We are used to politicians covering their backsides, so Biden’s remarks weren’t that surprising.  What was striking were the actions of Secretary of Defense Austin and Chairman of the Joint Chiefs of Staff Gen. Milley.   Or more precisely, their inaction.  There are a lot of people calling for their resignations over the fiasco in Kabul, but under the Constitution, they answer to the Commander-in-Chief, and must carry out his orders.  At their press conference last week they exhibited the same enthusiasm for their mission as would a private ordered to empty latrines.  Assuming they disagree with the strategy and are just following orders, I don’t believe they should be fired.  I think they should resign.  When General “Mad Dog” Mattis disagreed with Trump’s policy on Syria, he resigned rather than carry out orders with which he vehemently disagreed.   That’s what people with principles do.  Instead, Austin was asked a question about rescuing all of the Americans and his response was, “we do not have the capability to go in (to Kabul) and get large numbers of people”.  Yes, General, we do.  In fact we have one of the most capable armies in the history of the world.  So clearly t’s not a matter of capabilities, it’s a matter of will.  Can you imagine any of the great U.S. Generals – Grant, Eisenhower, Bradley, Patton – making that statement?  Had MacArthur taken that approach, my husband might very well have died in the prison camp.  There is a report that a U.S. Army general called his counterpart in Britain, asking him to stop the rescue missions for their citizens because it was making the U.S. look bad.  The Pentagon denies that report; the British are standing by it.  My fervent hope is that this blog is rendered obsolete by Tuesday and that the generals have Special Ops teams at work getting people out.

             Women in Kabul, 2001

No matter the events of the next few weeks, we are a long way from knowing how all of this will play out.  In the short term, it’s safe to say that women and girls will have a very difficult time under the Taliban.   There are already reports of women who were turned away from their places of work and young girls denied entrance to their schools.  Young girls are being “married” to Taliban members.  God help them.  In the long run, we can only hope that Afghanistan does not once again become a safe haven for terrorists bent on destroying us.

Ultimately, the fate of the Afghanistan lies with its people.  Perhaps the younger generation, more educated and aware of the broader world than their counterparts 20 years ago, will spark a rebellion against the barbarians now in charge.  Only time will tell.

Afghanistan has long been known as “the country where empires go to die”.  We are now one of them.  The shame lies not in our exit, but that the manner of it was not befitting the brave people who fought there.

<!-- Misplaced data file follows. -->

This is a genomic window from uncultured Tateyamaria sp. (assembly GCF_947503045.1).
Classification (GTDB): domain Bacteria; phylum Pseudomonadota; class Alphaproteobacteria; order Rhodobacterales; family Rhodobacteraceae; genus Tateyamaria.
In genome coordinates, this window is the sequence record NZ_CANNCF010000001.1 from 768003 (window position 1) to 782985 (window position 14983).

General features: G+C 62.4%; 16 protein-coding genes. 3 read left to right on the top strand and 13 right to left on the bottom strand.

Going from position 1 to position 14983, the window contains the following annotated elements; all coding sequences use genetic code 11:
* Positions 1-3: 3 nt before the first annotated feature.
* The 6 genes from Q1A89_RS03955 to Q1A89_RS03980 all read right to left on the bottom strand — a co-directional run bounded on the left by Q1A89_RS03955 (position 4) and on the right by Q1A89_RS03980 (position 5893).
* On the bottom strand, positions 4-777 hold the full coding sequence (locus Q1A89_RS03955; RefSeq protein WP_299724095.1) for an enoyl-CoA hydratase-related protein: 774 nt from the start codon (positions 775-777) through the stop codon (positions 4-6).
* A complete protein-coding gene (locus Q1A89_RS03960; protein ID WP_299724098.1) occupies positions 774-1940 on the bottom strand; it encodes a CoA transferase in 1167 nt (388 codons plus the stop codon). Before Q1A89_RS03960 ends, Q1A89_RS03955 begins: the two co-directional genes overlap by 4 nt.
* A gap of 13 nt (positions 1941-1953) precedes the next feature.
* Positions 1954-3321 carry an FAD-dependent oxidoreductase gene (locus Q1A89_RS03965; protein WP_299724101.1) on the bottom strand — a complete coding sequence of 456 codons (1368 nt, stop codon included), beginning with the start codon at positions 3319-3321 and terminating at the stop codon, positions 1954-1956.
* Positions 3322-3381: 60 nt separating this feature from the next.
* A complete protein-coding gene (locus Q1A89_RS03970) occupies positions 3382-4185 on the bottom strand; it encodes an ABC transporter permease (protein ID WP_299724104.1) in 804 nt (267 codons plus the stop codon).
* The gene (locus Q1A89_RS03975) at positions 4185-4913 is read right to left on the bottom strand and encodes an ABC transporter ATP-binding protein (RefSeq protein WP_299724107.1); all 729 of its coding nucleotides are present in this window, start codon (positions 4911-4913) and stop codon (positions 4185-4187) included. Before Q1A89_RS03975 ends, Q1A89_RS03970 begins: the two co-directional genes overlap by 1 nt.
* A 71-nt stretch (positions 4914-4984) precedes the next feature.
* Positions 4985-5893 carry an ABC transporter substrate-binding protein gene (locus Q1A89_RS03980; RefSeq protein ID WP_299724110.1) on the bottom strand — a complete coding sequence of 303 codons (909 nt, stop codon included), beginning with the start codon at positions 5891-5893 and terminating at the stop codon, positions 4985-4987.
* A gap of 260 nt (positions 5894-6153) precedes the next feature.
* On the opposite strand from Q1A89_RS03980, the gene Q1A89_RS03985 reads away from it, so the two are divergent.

Monday Knights

by Bob Sparrow

The stage is set

My only choice about a blog this week was to write about what has consumed me for . . . I was going to say the last several weeks, but, honestly, it’s been longer than that.

I had an idea at the beginning of the year that our band, Monday Knights (Bandmembers: Dan Autovino, Randy Davis, Larry Eiffert, Ron Vallandingham and me), could do a gig at our golf club by creating a version of America’s Got Talent, without the competition.  We would highlight and MC the show and call it Yorba Linda Country Club’s Got Talent.  Randy Davis and I pitched it to Rob Abbott, YLCC’s food & beverage manager and sold him on the idea.  I think the lack of any entertainment for the last year, due to the Coronavirus, had something to do with Rob agreeing to let our ‘rookie’ band have a Saturday night on the summer schedule.

So, we wrote a show with three phases, 1) us singing some songs, some comic banter and having ‘Elvis’ drop in, 2) showcasing those at YLCC who volunteered to show off their talent, and 3) morph into a ‘dance band’ and get the audience on the dance floor, dancing and singing along with us.

Elvis was in the building!

After a cocktail hour and a dinner, from our first song, we felt that the audience, which was about 120 strong, was with us.  To be fair, the audience was a bit stacked in our favor – much of the audience was golf members who were our friends, other friends who were not members of the club and I was more than pleased to have 18 people from my immediate neighborhood (‘The ‘Hood’) in attendance; so even if we weren’t very good, they might not say it.  Now that I think about it, they probably would! Also in attendance was our new General Manager, Tom Forburger, who, if we ever wanted to play there again, we needed to impress.

The first set went well, highlighted with an appearance by Elvis (Ron).  For the talent portion we had seven performers, six singers (Mary Stolo, Mark Holte, Francine Forquer, Richard Shuldiner, Sa Cool and Joe Leonardi), whose acts were interspersed with comedy from YLCC’s Member President, Bill Tragoes, in various costumes, Irish, Doctor and Pirate to match the joke he was telling.  All acts were very well received.  A special thanks to Shari Henkemeyer, who coordinated the whole event.

The final set was some old-time rock and roll – things like Mustang Sally, a Buddy Holly mash up and Johnny B. Goode.

Given that my last 60 days had included knee-replacement surgery, a bout with Sepsis and the stress of preparing for this event, I now not only feel better, but much less stressed.  I’m looking forward to Hawaii in a couple of weeks, assuming that the Aloha State stays open.

I can almost taste that first Mai Tai now!

But first, a big thank you to all those who attended and made it such a great evening!